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CANNES 2024 Proiezioni speciali

Recensione: The Invasion

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- CANNES 2024: Sergei Loznitsa torna alla modalità del documentario d'osservazione in questo panorama della vita quotidiana ucraina durante l'attacco della Russia

Recensione: The Invasion

Questo articolo è disponibile in inglese.

Growing up in Europe in the 21st century, one felt an unassailable certainty that one’s life wouldn’t be affected by full-scale war. Glimpsing the faces of the Ukrainian population captured in The Invasion [+leggi anche:
intervista: Sergei Loznitsa
scheda film
]
, Sergei Loznitsa’s latest documentary, showing in Cannes Special Screenings, you can identify a similar certainty being shattered. In numerous private and public settings, amongst a wide age range (excluding the very oldest), these people look stricken, confused, hesitant. Yet Loznitsa and his production team never capture any emotional outbursts or alarming behaviours: remarks from on-screen subjects, when they come, are even-tempered and monotone. Essential tasks and activities, whether regular or far more demanding and emotive, are completed. All of these things strongly indicate resilience.

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With this film, shot over the past two years, commencing from the full-scale Russian invasion in early 2022, Loznitsa aims to convey the texture of everyday civilian life during wartime. There are few heart-in-mouth moments of peril, such as when public safety might be under threat from airstrikes (especially in highly urban areas), but rather, just the everyday occurrences that make up a functioning civil society – family time, education, celebration and commemoration – and the eerie and chilling resonance they might take amidst a high-tech, 21st-century war.

The rousing Maidan [+leggi anche:
trailer
scheda film
]
, Loznitsa’s document of Ukraine’s Maidan Uprising and Revolution of Dignity, made adroit use of intertitles and timestamps, grounding its pictorial splendour in the exact procession of events; here, we’re far more estranged from chronology or geographic detail, with the film’s narrative arc roaming from the city to exurban areas, where the on-screen figures find less safety in numbers. The Berlin-based filmmaker – who wasn’t present on location, preferring to direct the remote camera teams from his editing room – lets his caustic sense of humour show in the selective human detail picked up. The manner in which he displays spirited public addresses, often punctuated with the exhortation “glory to the heroes”, shows that Russian aggression must be matched with Ukraine’s own nationalist propaganda, and the crowds in insert shot are shown gazing and following along, as if hypnotised. Eastern Orthodox priests are brought out at rallies to indicate that, indeed, “God is on our side”, the cutting to their sudden appearance having a note of comic timing. Tough-looking, heavily armed guys in camo – who may be part of supporting militia, and not the official military – mill around, and you can feel that the non-combatants are quite at ease with their presence (in clinical settings like maternity and injury wards, practically all of the men are in army gear, as if that was now the official “male” uniform). Across the film’s two-and-a-half-hour running time, we have an inventory of all of the uncanny, faintly surreal acts that are normalised with one’s nation on the fighting front.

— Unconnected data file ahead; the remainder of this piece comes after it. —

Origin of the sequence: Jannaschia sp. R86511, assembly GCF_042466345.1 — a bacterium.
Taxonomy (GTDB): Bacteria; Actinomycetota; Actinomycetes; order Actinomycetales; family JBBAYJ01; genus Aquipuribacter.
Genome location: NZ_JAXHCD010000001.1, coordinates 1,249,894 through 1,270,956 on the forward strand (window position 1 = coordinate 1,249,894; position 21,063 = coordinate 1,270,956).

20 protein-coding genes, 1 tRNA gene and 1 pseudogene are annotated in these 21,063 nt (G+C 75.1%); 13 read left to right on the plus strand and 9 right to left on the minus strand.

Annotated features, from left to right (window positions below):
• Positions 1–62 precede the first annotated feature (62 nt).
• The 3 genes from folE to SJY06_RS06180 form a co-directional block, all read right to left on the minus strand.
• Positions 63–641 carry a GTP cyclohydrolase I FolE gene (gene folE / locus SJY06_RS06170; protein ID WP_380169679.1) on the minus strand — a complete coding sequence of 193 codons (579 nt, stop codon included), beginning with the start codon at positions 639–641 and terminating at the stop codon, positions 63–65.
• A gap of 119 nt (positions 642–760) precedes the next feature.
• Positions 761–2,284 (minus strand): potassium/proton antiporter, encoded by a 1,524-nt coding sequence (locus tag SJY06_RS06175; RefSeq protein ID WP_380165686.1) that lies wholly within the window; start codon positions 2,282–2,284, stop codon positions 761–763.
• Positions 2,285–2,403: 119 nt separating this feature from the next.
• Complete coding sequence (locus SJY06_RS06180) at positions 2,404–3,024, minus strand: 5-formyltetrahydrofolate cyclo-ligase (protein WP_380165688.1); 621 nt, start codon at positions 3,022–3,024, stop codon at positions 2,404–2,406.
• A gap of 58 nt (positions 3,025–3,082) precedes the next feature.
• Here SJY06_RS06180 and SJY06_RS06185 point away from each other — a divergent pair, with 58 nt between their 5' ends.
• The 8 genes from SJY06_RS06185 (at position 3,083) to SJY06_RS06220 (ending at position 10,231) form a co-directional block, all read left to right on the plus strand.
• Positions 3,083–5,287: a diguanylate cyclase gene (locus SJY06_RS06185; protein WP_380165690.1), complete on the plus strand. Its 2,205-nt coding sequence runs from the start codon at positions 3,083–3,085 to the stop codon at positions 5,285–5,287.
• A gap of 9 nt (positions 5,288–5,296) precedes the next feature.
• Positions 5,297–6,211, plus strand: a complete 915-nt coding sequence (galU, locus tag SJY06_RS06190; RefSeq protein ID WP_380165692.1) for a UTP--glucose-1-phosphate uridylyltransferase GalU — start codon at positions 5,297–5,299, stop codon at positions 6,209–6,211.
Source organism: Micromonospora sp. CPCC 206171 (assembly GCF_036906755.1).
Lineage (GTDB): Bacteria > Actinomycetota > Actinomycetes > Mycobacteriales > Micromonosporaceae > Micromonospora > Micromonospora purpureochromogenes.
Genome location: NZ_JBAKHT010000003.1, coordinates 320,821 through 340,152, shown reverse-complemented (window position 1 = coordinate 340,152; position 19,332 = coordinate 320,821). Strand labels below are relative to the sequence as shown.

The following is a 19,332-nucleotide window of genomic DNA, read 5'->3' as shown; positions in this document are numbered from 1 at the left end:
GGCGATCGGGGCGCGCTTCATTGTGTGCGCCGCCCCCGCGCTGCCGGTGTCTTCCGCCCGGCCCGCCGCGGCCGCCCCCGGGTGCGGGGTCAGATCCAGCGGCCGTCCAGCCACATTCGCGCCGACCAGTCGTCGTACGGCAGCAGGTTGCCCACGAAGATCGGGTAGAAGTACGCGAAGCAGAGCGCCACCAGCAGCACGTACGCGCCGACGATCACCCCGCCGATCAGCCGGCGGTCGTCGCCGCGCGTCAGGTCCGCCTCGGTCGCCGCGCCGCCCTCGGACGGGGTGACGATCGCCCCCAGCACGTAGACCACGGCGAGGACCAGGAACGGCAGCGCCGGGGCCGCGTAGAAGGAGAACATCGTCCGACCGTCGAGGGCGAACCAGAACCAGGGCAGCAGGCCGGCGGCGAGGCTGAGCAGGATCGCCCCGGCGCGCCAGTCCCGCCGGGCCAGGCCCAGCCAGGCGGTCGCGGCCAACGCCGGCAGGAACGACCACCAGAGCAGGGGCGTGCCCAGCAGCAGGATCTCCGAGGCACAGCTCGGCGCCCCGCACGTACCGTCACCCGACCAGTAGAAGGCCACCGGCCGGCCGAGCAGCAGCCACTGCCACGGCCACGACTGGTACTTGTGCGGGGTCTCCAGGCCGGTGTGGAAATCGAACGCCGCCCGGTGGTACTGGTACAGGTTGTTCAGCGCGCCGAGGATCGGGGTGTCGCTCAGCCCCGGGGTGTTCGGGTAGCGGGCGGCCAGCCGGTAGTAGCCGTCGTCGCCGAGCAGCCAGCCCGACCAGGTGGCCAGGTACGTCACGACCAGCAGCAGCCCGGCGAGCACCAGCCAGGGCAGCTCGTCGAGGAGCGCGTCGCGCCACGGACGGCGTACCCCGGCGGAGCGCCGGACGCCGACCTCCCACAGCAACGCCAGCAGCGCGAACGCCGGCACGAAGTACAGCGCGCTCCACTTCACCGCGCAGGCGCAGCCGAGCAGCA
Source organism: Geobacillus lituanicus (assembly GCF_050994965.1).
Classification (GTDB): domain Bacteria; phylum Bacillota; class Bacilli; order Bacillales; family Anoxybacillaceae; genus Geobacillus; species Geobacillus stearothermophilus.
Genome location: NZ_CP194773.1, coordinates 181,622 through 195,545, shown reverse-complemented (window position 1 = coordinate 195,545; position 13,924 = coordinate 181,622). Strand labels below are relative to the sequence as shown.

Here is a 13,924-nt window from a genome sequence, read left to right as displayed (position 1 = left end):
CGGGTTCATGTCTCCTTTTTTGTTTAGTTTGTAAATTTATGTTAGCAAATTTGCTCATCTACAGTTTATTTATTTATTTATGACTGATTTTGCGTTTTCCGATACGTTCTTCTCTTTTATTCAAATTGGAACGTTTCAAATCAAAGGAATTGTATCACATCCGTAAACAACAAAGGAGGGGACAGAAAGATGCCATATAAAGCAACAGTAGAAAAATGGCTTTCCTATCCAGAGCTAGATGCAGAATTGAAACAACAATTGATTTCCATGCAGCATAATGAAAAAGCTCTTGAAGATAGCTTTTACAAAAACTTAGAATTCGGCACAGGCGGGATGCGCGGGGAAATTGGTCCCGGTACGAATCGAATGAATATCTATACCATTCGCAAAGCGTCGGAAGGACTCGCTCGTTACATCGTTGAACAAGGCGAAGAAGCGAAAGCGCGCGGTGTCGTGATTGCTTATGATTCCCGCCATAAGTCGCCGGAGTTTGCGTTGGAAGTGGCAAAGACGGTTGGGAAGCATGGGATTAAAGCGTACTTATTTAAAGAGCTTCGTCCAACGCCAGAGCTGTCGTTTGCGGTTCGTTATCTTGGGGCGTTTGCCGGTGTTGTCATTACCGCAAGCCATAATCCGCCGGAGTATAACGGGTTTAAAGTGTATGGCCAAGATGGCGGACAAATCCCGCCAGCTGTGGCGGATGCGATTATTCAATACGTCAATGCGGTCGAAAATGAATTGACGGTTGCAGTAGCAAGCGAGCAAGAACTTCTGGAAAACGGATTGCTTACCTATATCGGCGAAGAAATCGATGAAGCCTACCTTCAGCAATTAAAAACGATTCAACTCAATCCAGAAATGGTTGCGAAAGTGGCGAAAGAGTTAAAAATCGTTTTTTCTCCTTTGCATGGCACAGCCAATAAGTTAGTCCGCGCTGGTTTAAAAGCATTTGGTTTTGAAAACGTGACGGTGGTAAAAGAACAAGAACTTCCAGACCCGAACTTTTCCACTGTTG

He is provocative in making Ukrainian people seem suggestible, where kitschy exhortations to national brotherhood are everywhere, and the accepted presence of Russia in the country previously – highlighted by an astonishing mass pulping sequence of books by classic Russian authors and Soviet-sympathising Americans like Jack London and Theodore Dreiser – is persona non grata. But roughly halfway through, Loznitsa shows us a high-rise housing block with a colossal hole blown through the middle, then a public bridge similarly cleaved in two. The atrocity of these attacks must engender a changed national character, however abrupt; Loznitsa’s rhetorical sleight of hand is showing first the stark effect and only then the originating cause.

The Invasion is a co-production by the Netherlands and France, staged by Atoms & Void, which also represents the international sales, and ARTE France.

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(Tradotto dall'inglese)

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